Given all these swirling and complicated political dynamics, why did Obama grant Congress the right to hold him hostage? Some cynics have suggested that he might be seeking a way out of the corner he red-lined himself into. The polls show a strike would likely be highly unpopular among American voters, and experts of various ideological bents have raised serious questions about the efficacy and impact of a limited US military assault designed to deter Assad from the further use of chemical weapons. If Congress doesn't green light the endeavor, Obama can say he gave it a shot and retreat. Others have slammed Obama for not having the spine to go it alone, speculating he felt the need for political cover. But there's an alternative explanation: He's doing the right thing—or what he believes is the right thing.
A former senior Obama adviser who still works with the White House says, "Look at this. Is there any other explanation, other than he thinks this is what he ought to do?" Meaning that Obama, the former law professor, is paying heed to the constitutional notion that the president shares war-making responsibility with Congress. Though this question has long been a source of unresolved conflict between presidents and legislators—and Obama did not seek congressional approval for the military action in Libya and has ordered drone strikes without official Capitol Hill backing—he does appear to be sympathetic to the idea that a president does not possess unhindered and unchecked war-making authority. During the 2008 campaign, he declared, "The president does not have power under the Constitution to unilaterally authorize a military attack in a situation that does not involve stopping an actual or imminent threat to the nation."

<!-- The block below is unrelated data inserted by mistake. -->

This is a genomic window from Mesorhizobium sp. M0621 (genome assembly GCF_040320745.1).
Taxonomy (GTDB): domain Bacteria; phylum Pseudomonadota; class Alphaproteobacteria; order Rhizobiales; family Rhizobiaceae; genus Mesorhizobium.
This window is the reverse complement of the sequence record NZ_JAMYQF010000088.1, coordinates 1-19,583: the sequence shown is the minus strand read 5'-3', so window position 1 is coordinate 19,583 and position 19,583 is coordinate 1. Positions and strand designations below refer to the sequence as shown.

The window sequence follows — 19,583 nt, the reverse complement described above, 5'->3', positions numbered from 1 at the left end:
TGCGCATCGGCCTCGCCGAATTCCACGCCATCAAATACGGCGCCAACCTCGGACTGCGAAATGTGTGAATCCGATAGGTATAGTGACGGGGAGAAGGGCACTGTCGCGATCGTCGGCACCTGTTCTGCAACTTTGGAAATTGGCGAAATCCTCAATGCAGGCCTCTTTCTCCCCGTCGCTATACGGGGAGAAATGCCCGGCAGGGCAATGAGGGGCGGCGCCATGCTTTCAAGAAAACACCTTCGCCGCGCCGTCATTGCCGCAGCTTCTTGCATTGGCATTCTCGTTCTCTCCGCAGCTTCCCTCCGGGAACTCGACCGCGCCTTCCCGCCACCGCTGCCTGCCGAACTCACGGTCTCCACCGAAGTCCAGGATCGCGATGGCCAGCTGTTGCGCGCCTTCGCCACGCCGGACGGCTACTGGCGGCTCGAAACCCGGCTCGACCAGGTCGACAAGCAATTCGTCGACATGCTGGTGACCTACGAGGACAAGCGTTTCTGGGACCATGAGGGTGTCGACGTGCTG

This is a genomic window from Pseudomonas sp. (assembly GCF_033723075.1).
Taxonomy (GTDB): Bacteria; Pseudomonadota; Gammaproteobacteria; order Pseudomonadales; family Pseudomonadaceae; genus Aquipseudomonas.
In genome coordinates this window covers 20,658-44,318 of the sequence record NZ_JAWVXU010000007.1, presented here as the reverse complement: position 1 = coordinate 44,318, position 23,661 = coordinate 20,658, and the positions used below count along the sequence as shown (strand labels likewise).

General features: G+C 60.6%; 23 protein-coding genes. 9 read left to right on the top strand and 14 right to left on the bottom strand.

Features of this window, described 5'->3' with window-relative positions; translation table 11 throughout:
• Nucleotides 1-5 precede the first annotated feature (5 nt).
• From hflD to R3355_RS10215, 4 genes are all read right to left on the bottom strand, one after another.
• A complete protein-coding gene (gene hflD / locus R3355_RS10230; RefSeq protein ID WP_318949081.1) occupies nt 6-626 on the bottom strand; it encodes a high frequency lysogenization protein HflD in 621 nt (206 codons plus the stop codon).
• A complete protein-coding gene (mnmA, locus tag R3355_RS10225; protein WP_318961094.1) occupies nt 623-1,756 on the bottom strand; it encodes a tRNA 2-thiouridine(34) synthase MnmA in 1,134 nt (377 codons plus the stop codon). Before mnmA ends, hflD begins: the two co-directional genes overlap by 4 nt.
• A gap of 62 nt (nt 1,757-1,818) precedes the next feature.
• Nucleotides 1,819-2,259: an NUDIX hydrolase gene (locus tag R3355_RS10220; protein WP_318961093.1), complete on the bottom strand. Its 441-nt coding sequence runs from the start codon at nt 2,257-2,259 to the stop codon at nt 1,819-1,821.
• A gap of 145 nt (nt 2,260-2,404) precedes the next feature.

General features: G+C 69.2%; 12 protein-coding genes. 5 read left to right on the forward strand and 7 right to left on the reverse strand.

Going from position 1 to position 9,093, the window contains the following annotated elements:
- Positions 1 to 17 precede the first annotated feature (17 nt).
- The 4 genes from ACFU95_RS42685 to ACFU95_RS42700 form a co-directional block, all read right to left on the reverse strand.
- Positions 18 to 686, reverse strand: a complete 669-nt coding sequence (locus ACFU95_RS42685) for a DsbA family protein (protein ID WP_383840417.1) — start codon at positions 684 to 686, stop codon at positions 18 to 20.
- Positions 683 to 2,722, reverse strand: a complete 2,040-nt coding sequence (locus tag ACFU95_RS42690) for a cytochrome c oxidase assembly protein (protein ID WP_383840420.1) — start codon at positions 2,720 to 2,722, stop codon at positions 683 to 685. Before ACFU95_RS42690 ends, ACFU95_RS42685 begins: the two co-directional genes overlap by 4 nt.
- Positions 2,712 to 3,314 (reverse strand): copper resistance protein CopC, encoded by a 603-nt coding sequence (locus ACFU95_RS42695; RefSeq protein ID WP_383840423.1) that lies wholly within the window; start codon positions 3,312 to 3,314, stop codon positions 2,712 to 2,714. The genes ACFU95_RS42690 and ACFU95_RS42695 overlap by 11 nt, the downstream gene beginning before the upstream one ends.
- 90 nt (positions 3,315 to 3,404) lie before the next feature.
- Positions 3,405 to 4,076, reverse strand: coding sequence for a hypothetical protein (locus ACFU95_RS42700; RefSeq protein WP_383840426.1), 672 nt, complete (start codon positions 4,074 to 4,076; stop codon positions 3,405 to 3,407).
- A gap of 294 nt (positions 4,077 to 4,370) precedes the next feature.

In Libya, Obama did not act in sync with his campaign statement. But in that instance, past and present Obama aides have contended, the president had only two days or so to mount a strike (with European and Arab allies) to prevent a possible slaughter of Libyan civilians. So Obama sidestepped his previously held view, put that particular principle on hold—and took the hit.
This time around, as Obama has pointed out, he does not have to move quickly to thwart an imminent threat. Consequently, he has had the chance to proceed according to constitutional rules (as he sees them). "I think it was pretty clear to him," says a former senior White House official, "that if he blew past Congress this time, that would be it." That is, the idea of joint executive-legislative responsibility for war would be trampled so far into the ground it could remain buried for years to come.
Though Obama has aimed to preserve a flexible degree of executive privilege—and he still might order a strike on Syria without Congress' okay—he didn't want to do long-term damage to this central constitutional principle. Sure, he'll bend it, but he won't break it. Guiding him, this former aide suggested, was that trademarked Obama nuance-ism that blends pragmatism and principle in a manner that hardly lends itself to crystal-clear messaging.
Is this what led Obama to decide to seek congressional approval and trigger the dust-up that is now bedeviling both parties and that may inflict damage upon his presidency? If so, part of Obama must believe deeply in this constitutional principle, for he's causing plenty of heartburn—if not heartbreak—for his political allies, his supporters, and for himself.